7. This might be an interesting indoor sports lens. I wrote a quick review of the V1 for this purpose a while back and lamented the lack of fast prime lenses for the Nikon V1 system. Here’s a fast prime and combined with the camera’s ability to squeeze off 30 or 60 full frame shots it might do the trick. Anybody who has a V2 and gets this lens who’s willing to let me try it, I will write it up and credit you.

    • The V1 does not give you control on shutter speed and ISO in the 30/60 fps modes, rendering them pretty much useless for indoor sports in my experience (shutter speed usually stuck below 1/60s, giving blurry shots for any moving subjects).
      It is my understanding that the V2 does not have those limitations.

  8. The V1/V2 start to look interesting as a system. I`m still impressed when looking at my old V1 files taken at lower iso they have a crispness and pixel level sharpness I do not see with mft files and the colors are just wonderful.

    • I have the 1 V 1 and agree with your comments on the colors and sharpness at low ISO…but I also have an Olympus MFT camera and when I use the 45 1.8 or the 75 1.8 or the Rokinon 7.5 fisheye…you better watch out because you could cut yourself…these lenses on the mft make some very sharp images…to the point that some are decreasing the sharpness factor on their camera settings…I love both systems…they each have their strong points.

  9. Actually Steve by physical aperture size (45/1.8=25) vs (32/1.2=26.66) this lens will give slightly shallower DOF than the Oly lens. Of course the Oly lens is similarly tiny and less than half the price, but this is a great move by Nikon to make the system more interesting .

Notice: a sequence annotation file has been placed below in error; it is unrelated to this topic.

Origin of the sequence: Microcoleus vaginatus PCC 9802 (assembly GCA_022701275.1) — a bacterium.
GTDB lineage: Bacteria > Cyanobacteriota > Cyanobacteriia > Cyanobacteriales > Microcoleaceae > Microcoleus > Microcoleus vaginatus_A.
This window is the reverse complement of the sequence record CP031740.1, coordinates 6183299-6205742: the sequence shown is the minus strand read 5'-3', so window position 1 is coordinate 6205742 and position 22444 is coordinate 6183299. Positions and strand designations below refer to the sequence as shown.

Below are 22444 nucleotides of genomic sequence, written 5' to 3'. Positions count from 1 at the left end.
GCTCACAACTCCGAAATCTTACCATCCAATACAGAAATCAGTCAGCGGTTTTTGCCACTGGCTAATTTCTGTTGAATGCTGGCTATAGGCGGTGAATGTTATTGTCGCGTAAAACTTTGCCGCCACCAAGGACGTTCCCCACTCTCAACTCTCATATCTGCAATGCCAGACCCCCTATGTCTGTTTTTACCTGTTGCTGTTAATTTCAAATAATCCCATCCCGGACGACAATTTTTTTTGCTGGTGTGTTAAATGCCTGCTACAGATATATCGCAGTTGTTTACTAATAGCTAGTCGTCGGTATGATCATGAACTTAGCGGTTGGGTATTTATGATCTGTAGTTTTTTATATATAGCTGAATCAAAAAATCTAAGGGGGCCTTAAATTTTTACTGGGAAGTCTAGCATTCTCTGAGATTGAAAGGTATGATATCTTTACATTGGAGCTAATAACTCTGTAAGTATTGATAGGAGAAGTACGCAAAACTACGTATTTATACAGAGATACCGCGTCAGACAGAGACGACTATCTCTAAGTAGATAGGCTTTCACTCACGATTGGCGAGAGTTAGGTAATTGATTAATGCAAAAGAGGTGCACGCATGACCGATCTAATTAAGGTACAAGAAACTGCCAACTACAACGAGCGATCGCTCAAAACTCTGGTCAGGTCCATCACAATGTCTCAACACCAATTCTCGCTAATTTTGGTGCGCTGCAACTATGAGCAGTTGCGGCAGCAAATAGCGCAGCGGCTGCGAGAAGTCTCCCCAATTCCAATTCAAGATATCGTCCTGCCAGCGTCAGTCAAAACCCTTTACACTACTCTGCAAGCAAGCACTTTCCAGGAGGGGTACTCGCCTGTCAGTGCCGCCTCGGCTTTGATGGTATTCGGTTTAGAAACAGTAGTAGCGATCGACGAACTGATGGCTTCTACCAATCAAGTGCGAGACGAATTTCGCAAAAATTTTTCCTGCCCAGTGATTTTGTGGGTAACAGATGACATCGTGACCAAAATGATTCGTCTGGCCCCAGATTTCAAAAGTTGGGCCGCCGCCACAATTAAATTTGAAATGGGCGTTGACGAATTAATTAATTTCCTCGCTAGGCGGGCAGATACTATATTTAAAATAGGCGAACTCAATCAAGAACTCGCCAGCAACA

10. Whatever quality the lens will have I find the price simply not `fitting` the system. Yes – V2 will come down in price eventually, but I do not expect the same to happen for a lens. Look at the 18/1.8 lens – that one is very reasonably priced, but this little fella costs about 5 times as much.

    I am really curios what kind of future does Nikon have in mind for the 1 System.

    • I’m a fan of the system and love my V1, but part of the charm of CX has been the inexpensive, high-quality lenses. The 18.5mm, 6.7-13mm, and 10-30mm are all terrific lenses, exceptionally well made without much plastic in important places, but most cost under $250. Nikon 1 is just not an obvious system for serious portraiture. It’s great that Nikon remains committed to the format and is filling in the holes in the lens lineup, but the price on this is so high few will ever own one. I would love a 50mm macro and a fastish 15mm, but at prices consistent with their other nice little lenses, not this.